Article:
The solid particle dispersions can also function as oxidized developer scavengers which are coated in interlayers to prevent or reduce the reaction of oxidized developer with components in the element. Examples of such materials are given in U.S. Pat. No. 4,927,744 to Henzel and Zengerle, the entire disclosures of which are incorporated herein by reference.
The support of image forming elements of this invention can be coated with a magnetic recording layer as discussed in Research Disclosure 34390 of November 1992, the disclosure of which is incorporated herein by reference.
Illustrative compounds useful in imaging which can be dispersed in aqueous media in accordance with this invention include, for example, couplers, DI(A)R's, sensitizing dyes, filter dyes, UV absorbers, antioxidants, oxidized developer scavengers, trimmer dyes, anti-stain agents, anti-fade agents, silver halide developing agents, toners and pigments for electrophotography, and silver halide emulsion addenda such as sensitizing dyes and antifoggants. A discussion of compounds useful in imaging can be found in above mentioned Research Disclosure 308119 dated December 1989.
Typical preferred compounds useful in imaging that can be used in accordance with this invention are described below. It is understood that this list is representative only, and not meant to be exclusive. ##STR3##
The following examples illustrate the preparation of stabilized solid particle dispersions in accordance with this invention.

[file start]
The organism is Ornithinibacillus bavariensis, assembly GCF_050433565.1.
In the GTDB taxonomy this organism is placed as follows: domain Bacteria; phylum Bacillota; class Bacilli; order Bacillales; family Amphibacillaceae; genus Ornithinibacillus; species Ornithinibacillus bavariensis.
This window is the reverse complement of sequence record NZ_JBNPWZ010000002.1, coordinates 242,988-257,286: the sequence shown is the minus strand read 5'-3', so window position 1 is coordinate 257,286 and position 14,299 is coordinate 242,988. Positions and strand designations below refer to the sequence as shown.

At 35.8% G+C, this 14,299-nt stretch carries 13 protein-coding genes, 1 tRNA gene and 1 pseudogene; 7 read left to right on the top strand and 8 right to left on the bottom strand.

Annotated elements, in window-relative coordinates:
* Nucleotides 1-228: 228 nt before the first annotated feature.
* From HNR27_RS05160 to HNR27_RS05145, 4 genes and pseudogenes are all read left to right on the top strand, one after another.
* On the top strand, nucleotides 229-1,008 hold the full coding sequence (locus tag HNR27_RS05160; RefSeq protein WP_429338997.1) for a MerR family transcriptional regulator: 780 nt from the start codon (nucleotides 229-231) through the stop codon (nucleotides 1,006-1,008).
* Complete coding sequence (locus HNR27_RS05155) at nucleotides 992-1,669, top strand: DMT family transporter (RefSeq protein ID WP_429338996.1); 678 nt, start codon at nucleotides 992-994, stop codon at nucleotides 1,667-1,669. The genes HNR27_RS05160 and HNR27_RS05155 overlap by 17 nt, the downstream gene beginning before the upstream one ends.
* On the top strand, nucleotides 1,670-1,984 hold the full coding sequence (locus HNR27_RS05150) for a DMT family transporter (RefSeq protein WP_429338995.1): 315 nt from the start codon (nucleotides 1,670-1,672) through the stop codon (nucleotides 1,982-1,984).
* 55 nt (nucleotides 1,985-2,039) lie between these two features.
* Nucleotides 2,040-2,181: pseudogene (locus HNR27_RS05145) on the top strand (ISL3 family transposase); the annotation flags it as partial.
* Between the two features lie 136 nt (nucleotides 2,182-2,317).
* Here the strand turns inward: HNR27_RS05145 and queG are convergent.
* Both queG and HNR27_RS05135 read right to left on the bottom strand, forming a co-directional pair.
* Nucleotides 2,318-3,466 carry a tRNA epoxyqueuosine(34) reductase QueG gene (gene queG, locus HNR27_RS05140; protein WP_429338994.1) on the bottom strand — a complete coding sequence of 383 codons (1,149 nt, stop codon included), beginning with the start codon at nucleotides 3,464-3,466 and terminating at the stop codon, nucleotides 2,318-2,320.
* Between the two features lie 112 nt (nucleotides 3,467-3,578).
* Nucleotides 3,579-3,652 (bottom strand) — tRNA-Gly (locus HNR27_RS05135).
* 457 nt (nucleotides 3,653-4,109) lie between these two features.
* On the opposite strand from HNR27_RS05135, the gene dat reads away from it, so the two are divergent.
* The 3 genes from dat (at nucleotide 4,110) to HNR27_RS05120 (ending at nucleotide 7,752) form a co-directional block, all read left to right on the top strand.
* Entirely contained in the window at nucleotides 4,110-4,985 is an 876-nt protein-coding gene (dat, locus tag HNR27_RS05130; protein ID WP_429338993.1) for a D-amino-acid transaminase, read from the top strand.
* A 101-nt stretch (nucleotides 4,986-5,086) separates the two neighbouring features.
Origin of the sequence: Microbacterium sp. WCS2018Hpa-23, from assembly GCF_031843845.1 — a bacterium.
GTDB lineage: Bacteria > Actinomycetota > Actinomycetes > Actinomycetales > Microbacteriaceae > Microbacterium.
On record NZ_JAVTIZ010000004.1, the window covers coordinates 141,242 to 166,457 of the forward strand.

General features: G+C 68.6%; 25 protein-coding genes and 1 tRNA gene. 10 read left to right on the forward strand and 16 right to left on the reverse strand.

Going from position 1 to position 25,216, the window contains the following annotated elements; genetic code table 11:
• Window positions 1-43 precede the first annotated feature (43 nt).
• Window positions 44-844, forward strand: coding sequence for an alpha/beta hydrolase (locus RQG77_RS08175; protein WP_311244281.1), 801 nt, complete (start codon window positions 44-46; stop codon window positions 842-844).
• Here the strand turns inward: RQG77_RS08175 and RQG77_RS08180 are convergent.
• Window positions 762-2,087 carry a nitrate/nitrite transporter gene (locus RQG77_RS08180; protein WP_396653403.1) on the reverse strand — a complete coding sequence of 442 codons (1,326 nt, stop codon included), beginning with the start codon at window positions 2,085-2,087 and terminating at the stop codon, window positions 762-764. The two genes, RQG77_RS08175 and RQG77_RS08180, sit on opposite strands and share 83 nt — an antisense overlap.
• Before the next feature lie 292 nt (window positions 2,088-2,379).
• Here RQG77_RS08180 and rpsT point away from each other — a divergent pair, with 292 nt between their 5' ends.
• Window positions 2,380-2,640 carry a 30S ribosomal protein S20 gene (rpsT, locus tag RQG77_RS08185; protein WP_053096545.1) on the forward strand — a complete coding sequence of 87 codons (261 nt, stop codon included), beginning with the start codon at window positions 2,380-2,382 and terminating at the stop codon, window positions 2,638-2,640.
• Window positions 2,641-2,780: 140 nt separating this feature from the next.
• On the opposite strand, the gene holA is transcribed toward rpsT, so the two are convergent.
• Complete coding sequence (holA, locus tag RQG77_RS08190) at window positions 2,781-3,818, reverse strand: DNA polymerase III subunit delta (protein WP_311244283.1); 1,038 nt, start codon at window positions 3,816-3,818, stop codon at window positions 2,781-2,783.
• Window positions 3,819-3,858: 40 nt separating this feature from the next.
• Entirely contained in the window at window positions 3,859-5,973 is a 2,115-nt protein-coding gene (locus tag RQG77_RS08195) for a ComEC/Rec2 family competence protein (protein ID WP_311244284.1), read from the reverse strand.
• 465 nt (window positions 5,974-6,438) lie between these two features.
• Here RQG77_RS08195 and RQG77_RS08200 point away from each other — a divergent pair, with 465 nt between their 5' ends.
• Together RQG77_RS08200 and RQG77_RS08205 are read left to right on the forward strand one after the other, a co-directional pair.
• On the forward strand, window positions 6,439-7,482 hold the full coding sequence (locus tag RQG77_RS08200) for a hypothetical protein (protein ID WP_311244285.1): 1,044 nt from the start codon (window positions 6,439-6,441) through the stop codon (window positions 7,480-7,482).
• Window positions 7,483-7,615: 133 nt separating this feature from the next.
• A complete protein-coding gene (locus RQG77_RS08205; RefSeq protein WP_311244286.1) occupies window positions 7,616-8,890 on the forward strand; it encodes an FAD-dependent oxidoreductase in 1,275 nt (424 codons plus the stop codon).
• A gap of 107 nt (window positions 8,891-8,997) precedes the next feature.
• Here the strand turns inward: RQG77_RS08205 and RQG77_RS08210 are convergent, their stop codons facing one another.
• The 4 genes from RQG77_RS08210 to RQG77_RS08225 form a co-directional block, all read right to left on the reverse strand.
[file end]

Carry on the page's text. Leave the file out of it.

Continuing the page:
A dispersion of an oxidized developer scavenger useful in photography was made by placing 2.4 g of compound P-7 in a 120 ml glass jar containing 21.36 g of distilled water, 0.24 g fluorosurfactant F-7, and 60 ml of 1.8 mm zirconium oxide beads. The jar was placed on a Sweco vibratory mill for 5 days. The resulting dispersion was mixed with gelatin and water to yield a dispersion having 6% compound P-7 and 9% gelatin. Another similar dispersion was made as above, but fluorosurfactant F-7 was replaced with 0.24 g of fluorosurfactant F-11. A control dispersion was made in the same manner, except that the surfactant Aerosol OT (a conventional surface active agent for use in photographic dispersions) was substituted on an equal-weight basis for fluorosurfactants F-7 and F11, identified above. Both dispersions were examined for particle growth by optical microscopy at 1000× magnification. Results are given in Table I.
TABLE I______________________________________ Microscopic Microscopic ResultsSurfactant Results at t = 0 after 24 hours at 45° C.______________________________________Aerosol OT all particles many particles 2-5(prior art) <1 micron micronsF-7 all particles all particles <1 micron <1 micronF-11 all particles all particles <1 micron <1 micron______________________________________
Results from Table I show that a stable solid particle dispersion with compound P-7 can be obtained using fluorosurfactants F-7 and F-11, but that the prior art dispersion of P-7 obtained using surfactant Aerosol OT shows particle growth with time.
A dispersion of a thermal transfer dye was made by placing 2.4 g of compound P-6 in a 120 ml glass jar containing 21.36 g of distilled water, 0.24 g fluorosurfactant F-3 and 60 ml of 1.8 mm zirconium oxide beads. The jar was placed on a Sweco vibratory mill for 5 days. Another dispersion was made in the same manner, except that fluorosurfactant F-7 was substituted on an equal-weight basis for fluorosurfactant F-3. A control dispersion was also made in the same manner, except that the dispersant TX200 (octyl phenoxy polyethylene oxide sulfonate) was substituted on an equal weight basis for fluorosurfactant F-3. After milling, the dispersions were held at ambient temperature as aqueous slurries for 4 weeks. After this period, the particle size of each dispersion was measured by near infrared turbidimetry. Table II gives the mean particle size results in microns of the dispersion of compound P-6 before and after the holding period.